Saturday, February 14, 2009

Doing What Has to Be Done – Against All Odds

High Noon

The first time I saw High Noon as a kid, I told myself that when movies became available to the public, this one would be the first in my library. It wasn’t, but I do own a copy and it remains one of my favorites. The reason? The practicality laced sense of duty displayed by Will Kane, the movie’s main character.

I’ve found this admirable trait in many other movies but I will only discuss two others here – the classic World War II drama/romance Casablanca, and the depiction of the Spartans’ suicidal stand against eastern invaders in 300. In all three, although the heroes faced daunting odds against success, they risked their lives to do what had to be done.

The western High Noon (released in 1952 in black and white), begins with the wedding of Will Kane, the marshal of a small town, to Amy Fowler, a beautiful, peace-loving Quaker. But the joy of the day is shattered with news that Frank Miller, a man who the marshal sent to prison years ago, has been released and is arriving on the noon train to meet three of his friends and then gun down the marshal before taking over the town.

The story line in Casablanca (1942, b&w) revolves around the love affair between Rick Blaine, the owner of the most popular nightclub in the French colonial Moroccan city, and Ilsa Lund, who abandoned him when they were supposed to leave Paris together right before the Nazi occupation of the city – and then shows up in Casablanca with a husband. Victor Lazlo, a well-respected Czech resistance leader and Ilsa’s husband, has escaped from a Nazi concentration camp and, with Ilsa, is trying to reach Lisbon, Portugal, where they can get a flight to the United States. But to get to Lisbon, they need letters of transit, which allows the holders to travel unimpeded through Nazi-occupied territory – and, coincidentally, a pair of which find their way into Rick’s possession.

In 300 (2007, combines color and sepia tones), King Leonidas from the Greek city-state of Sparta, leads of force of 300 men at the Battle of Thermopylae against tens of thousands of invaders from the Persian Army, which is led by the Emperor Xerxes. The movie is fictionalized account of the historic event and is a remake of the 1962 color picture, The 300 Spartans.

High Noon’s Will Kane is urged to leave town by its citizens – and initially, he takes their advice. But as he and Amy are riding off in their buckboard, Will realizes that he is only postponing the inevitable – knowing that Frank Miller will come after him no matter where he goes – and shirking his duty to the town. Upon his return, he seeks help from the townspeople. But for various reasons – from support for Frank Miller, to infirmity, to ego, to cowardice under the guise of protecting their town and families, to fear of the odds – he finds no one willing to stand beside him against the four gunslingers.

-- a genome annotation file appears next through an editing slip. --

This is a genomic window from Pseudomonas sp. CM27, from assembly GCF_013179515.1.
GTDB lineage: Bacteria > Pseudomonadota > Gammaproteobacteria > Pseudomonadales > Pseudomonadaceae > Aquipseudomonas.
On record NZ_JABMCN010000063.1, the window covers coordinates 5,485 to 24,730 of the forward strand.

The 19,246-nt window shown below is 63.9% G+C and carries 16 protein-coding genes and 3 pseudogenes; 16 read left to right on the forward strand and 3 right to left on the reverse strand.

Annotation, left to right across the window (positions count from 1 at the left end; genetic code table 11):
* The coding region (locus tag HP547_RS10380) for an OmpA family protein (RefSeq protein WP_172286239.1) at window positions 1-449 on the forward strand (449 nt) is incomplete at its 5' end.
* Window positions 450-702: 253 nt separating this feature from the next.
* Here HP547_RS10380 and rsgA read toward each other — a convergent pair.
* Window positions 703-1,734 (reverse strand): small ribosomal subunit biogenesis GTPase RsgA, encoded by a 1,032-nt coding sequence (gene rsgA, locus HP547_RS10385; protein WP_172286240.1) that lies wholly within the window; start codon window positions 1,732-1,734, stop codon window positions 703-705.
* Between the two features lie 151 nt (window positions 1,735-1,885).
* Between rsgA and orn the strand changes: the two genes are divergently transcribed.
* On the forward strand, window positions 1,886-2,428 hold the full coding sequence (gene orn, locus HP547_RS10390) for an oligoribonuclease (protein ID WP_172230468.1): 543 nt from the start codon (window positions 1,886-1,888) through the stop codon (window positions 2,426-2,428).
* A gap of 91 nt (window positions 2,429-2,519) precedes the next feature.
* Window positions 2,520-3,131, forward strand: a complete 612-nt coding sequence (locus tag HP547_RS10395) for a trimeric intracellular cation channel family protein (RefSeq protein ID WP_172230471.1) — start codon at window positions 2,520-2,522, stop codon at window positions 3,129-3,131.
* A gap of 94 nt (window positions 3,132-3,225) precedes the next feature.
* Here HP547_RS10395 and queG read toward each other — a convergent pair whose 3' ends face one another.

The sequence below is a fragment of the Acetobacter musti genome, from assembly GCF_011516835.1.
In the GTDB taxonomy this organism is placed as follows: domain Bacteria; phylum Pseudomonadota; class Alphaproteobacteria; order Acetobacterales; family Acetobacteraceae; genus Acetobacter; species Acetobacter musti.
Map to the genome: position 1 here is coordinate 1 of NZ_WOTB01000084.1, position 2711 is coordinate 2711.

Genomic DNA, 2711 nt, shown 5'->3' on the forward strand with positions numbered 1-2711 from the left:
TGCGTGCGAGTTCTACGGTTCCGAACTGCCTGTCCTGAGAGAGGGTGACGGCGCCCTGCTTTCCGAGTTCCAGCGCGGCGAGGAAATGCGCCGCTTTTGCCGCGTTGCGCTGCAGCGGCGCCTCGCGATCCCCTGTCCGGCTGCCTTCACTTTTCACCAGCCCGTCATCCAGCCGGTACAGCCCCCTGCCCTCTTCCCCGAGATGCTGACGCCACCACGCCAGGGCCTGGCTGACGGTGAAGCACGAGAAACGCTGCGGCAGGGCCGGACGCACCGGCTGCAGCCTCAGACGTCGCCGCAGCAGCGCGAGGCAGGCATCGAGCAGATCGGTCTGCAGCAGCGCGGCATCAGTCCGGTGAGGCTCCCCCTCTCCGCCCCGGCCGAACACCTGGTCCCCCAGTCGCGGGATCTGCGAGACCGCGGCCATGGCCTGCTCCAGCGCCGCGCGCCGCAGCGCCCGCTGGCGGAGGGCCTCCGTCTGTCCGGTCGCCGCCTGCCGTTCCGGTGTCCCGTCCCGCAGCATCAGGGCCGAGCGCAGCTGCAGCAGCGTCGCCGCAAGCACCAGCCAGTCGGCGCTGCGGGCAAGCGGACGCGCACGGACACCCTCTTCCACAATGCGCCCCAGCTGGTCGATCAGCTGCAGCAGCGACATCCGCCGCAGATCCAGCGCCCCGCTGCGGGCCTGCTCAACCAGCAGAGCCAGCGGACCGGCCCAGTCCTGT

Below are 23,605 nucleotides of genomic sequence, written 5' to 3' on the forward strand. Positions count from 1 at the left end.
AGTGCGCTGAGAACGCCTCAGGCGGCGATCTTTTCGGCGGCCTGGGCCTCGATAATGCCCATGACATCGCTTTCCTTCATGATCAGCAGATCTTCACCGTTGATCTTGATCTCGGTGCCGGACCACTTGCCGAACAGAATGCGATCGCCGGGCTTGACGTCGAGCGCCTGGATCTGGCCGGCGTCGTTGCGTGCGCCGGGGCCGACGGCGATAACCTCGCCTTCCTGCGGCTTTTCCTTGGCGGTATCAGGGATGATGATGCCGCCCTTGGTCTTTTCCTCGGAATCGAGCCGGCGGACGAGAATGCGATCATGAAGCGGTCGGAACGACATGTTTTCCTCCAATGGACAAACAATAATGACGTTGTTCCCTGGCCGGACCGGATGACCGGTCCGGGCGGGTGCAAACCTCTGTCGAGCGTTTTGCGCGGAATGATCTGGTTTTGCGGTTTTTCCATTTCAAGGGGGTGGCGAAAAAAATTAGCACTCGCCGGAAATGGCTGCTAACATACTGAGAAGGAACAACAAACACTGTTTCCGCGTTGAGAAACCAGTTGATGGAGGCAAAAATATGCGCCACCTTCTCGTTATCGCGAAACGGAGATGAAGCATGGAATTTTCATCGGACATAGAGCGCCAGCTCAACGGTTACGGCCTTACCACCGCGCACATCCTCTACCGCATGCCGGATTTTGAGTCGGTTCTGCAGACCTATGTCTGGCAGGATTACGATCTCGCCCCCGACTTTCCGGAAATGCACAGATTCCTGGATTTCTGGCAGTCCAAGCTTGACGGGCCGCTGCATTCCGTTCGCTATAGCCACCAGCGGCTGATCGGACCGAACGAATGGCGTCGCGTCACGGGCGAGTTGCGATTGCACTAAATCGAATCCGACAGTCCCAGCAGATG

In the end, Kane survives the gunfight with the help of Amy – who had threatened to leave him and was on the train going out of town before having a change of heart and eventually killing one of the bad guys. Amy answers the plea of the movie’s theme song and does not forsake her husband. When the dust finally settles and the townspeople crowd around to congratulate him, Will takes off his badge and – with what appears to me to be contempt – tosses it to the ground at their feet before getting on the buckboard with his wife and leaving for his new life.

Casablanca is an outstanding movie on so many levels. This is the story of a heartbroken man who manages to contain his grief until the reemergence of the love of his life. Rick, a one-time journalist who now owns Rick’s Café Americain, is admired by friends and foes alike and displays his generous nature for anyone who needs help – except the Nazis. For instance, a young woman and her husband are trying to leave Casablanca but do not have enough money to pay for the bribe demanded by Louis Renault, the Vichy French prefecture of police, for the required traveling papers. (During WWI, the Vichy French government collaborated with their Nazi occupiers) The woman goes to Rick, who is a close friend of the prefecture, and asks if Renault will keep his word and give them the papers if she submits to his romantic overture. She also asks Rick if she thinks her husband would ever forgive her if he found out about it. After learning that the husband is at a roulette table trying to win the needed money, Rick goes to the table, stands over the husband’s shoulder and proceeds to give him advice on what number to place his bet. The man working the table follows Rick’s cue and allows the husband to win three straight times. Afterwards, the prefecture, who watched the event, lightheartedly chastises Rick for interfering with his “little romance” and remarks that he has always suspected that Rick was a romantic.